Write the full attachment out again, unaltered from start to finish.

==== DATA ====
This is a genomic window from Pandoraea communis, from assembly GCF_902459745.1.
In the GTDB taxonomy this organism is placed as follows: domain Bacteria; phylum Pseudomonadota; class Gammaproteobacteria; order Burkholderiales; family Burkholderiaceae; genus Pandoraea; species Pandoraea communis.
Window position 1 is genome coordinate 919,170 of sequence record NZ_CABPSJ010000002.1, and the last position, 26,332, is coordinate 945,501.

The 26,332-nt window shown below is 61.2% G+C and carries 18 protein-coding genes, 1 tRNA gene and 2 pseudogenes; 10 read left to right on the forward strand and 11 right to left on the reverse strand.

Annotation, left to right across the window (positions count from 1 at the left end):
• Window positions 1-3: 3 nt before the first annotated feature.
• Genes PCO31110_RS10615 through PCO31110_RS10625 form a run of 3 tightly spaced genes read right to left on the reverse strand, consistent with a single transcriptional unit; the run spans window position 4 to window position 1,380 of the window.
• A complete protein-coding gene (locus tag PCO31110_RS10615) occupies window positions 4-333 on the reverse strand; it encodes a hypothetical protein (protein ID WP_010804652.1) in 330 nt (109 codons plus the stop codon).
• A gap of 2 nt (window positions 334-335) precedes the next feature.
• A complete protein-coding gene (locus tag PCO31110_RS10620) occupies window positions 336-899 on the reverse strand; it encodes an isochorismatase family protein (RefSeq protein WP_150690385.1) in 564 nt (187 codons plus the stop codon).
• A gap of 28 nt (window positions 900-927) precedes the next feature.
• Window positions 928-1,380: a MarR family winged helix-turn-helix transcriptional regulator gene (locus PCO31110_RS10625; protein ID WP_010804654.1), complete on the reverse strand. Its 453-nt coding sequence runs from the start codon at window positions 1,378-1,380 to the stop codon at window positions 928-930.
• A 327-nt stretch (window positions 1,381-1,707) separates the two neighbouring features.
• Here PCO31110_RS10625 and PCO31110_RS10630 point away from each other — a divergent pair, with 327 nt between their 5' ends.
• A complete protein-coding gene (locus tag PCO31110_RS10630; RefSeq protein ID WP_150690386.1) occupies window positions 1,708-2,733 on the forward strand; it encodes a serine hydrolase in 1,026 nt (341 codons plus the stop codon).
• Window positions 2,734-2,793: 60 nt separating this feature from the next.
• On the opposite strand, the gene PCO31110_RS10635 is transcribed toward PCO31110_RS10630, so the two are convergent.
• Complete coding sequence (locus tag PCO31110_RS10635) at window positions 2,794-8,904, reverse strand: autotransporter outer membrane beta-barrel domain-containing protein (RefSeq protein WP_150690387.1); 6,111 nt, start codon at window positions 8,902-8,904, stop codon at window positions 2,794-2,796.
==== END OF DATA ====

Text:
This is a genomic window from Pandoraea communis, from assembly GCF_902459745.1.
In the GTDB taxonomy this organism is placed as follows: domain Bacteria; phylum Pseudomonadota; class Gammaproteobacteria; order Burkholderiales; family Burkholderiaceae; genus Pandoraea; species Pandoraea communis.
Window position 1 is genome coordinate 919,170 of sequence record NZ_CABPSJ010000002.1, and the last position, 26,332, is coordinate 945,501.

The 26,332-nt window shown below is 61.2% G+C and carries 18 protein-coding genes, 1 tRNA gene and 2 pseudogenes; 10 read left to right on the forward strand and 11 right to left on the reverse strand.

Annotation, left to right across the window (positions count from 1 at the left end):
• Window positions 1-3: 3 nt before the first annotated feature.
• Genes PCO31110_RS10615 through PCO31110_RS10625 form a run of 3 tightly spaced genes read right to left on the reverse strand, consistent with a single transcriptional unit; the run spans window position 4 to window position 1,380 of the window.
• A complete protein-coding gene (locus tag PCO31110_RS10615) occupies window positions 4-333 on the reverse strand; it encodes a hypothetical protein (protein ID WP_010804652.1) in 330 nt (109 codons plus the stop codon).
• A gap of 2 nt (window positions 334-335) precedes the next feature.
• A complete protein-coding gene (locus tag PCO31110_RS10620) occupies window positions 336-899 on the reverse strand; it encodes an isochorismatase family protein (RefSeq protein WP_150690385.1) in 564 nt (187 codons plus the stop codon).
• A gap of 28 nt (window positions 900-927) precedes the next feature.
• Window positions 928-1,380: a MarR family winged helix-turn-helix transcriptional regulator gene (locus PCO31110_RS10625; protein ID WP_010804654.1), complete on the reverse strand. Its 453-nt coding sequence runs from the start codon at window positions 1,378-1,380 to the stop codon at window positions 928-930.
• A 327-nt stretch (window positions 1,381-1,707) separates the two neighbouring features.
• Here PCO31110_RS10625 and PCO31110_RS10630 point away from each other — a divergent pair, with 327 nt between their 5' ends.
• A complete protein-coding gene (locus tag PCO31110_RS10630; RefSeq protein ID WP_150690386.1) occupies window positions 1,708-2,733 on the forward strand; it encodes a serine hydrolase in 1,026 nt (341 codons plus the stop codon).
• Window positions 2,734-2,793: 60 nt separating this feature from the next.
• On the opposite strand, the gene PCO31110_RS10635 is transcribed toward PCO31110_RS10630, so the two are convergent.
• Complete coding sequence (locus tag PCO31110_RS10635) at window positions 2,794-8,904, reverse strand: autotransporter outer membrane beta-barrel domain-containing protein (RefSeq protein WP_150690387.1); 6,111 nt, start codon at window positions 8,902-8,904, stop codon at window positions 2,794-2,796.